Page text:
The outbreak of the coronavirus COVID-19 has affected our lives in every way. It is understandable that during times like this, we are all feeling varying levels of fear and anxiety as well as being overwhelmed by constantly changing media messages regarding the spread of the virus. But, there is something we can do! The following article by Maurie Backman describes four ways we can help small businesses during these tough times. Being a small business ourselves, this hits pretty close to home!
4 Ways You Can Support Small Businesses (and Their Employees) Right Now
Small businesses are hurting. Here's what you can do to help.
As COVID-19 continues to wreak havoc across the U.S., and the globe, small business owners are growing increasingly concerned. Retail stores are seeing less foot traffic, and some are seeing none at all. And with restaurants in many cities being forced to shut down or limit their services, countless small business owners and employees are no doubt in for a financial shock -- one many will ultimately struggle to recover from.
So what can you do to support local businesses during these trying times? These moves on your part could really make a difference.
1. Buy gift cards
Maybe you're not looking to visit your favorite salon in the midst of a major health outbreak, since your haircut or manicure can clearly wait. But what you can do is buy a gift card to that salon and use it in the future, once things calm down. That way, the business gets some money in immediately that it can use to pay its vendors and bills, and you'll have the benefit of having pre-paid a service you know you'll need eventually, thereby carving out wiggle room in your budget later on.
2. Order takeout or delivery from restaurants
Many restaurants have been ordered to not offer dine-in service as the country grapples with COVID-19. And chances are, you'd rather not eat out at a restaurant anyway. But if your local go-to food establishments are still offering takeout and delivery service, you can support them by placing orders. If you're concerned about food safety, call and ask what measures are being taken to ensure that sick workers aren't handling food, and that surfaces and containers are being kept clean.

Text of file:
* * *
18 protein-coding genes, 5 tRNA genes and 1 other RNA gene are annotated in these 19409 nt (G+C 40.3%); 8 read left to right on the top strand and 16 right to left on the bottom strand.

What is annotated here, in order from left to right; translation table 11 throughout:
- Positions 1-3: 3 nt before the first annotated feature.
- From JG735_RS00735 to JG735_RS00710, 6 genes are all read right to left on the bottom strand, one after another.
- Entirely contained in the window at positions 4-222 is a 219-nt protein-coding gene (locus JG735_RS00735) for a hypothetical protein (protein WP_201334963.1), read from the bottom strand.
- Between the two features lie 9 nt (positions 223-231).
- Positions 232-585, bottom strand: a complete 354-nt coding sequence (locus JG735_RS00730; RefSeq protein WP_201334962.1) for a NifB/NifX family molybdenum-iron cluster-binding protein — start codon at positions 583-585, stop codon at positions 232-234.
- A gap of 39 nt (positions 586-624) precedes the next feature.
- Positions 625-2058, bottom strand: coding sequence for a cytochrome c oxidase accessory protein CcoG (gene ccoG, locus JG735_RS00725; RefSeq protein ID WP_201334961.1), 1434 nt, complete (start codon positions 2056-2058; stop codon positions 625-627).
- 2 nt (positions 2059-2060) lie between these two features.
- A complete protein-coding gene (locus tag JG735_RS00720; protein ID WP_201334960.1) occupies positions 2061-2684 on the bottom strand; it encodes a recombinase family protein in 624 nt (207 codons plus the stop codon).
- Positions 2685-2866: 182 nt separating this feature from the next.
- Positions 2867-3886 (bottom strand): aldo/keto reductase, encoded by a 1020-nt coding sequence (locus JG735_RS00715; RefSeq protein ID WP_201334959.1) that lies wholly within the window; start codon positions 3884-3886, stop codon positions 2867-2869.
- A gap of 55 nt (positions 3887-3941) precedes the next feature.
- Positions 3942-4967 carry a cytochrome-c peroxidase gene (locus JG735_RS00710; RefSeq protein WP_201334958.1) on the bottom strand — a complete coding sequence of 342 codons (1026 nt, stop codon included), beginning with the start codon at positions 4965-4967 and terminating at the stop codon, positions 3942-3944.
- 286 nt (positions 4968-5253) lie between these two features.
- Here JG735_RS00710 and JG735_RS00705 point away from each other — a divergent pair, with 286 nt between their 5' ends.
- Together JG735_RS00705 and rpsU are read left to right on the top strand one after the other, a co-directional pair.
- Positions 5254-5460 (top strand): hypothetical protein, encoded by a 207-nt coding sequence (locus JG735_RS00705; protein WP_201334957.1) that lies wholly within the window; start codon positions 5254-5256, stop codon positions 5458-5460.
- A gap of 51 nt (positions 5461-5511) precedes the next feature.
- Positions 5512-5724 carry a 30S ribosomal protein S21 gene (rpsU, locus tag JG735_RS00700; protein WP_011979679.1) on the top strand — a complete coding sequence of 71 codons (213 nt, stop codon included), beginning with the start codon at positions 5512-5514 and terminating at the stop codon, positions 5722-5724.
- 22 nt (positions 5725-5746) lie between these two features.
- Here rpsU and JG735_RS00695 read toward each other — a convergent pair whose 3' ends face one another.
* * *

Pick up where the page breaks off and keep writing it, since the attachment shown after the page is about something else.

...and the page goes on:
3. Help advertise
Many small businesses struggle to get the word out that they even exist, so now's the time to help drive more customers to them -- especially businesses that can move their models online temporarily to maintain cash flow. For example, if you have a local toy store that's shifting to delivery mode, tell people about it. Chances are, parents with bored kids stuck at home will bite.
4. Tip generously
The people who deliver your takeout meals? They may be waiters who are seeing their income slashed. The person who drops off goods at your door from a local shop? That could be a store clerk whose only option right now is to use his or her vehicle to make home deliveries in the hopes of still getting paid. These are trying times for the people who work for small businesses, and many risk future wage cuts if things continue this way much longer. You can help, therefore, by being a bit more generous on the tipping front.
Right now, millions of Americans are in a financially precarious spot as COVID-19 destroys all semblance of normality. If you're in a position where you're not losing your income during this madness, consider paying it forward to the best of your ability. The frustrating thing about the current situation is that we don't have much control over it, but one thing you can control is the way you step up and help others who may be in need.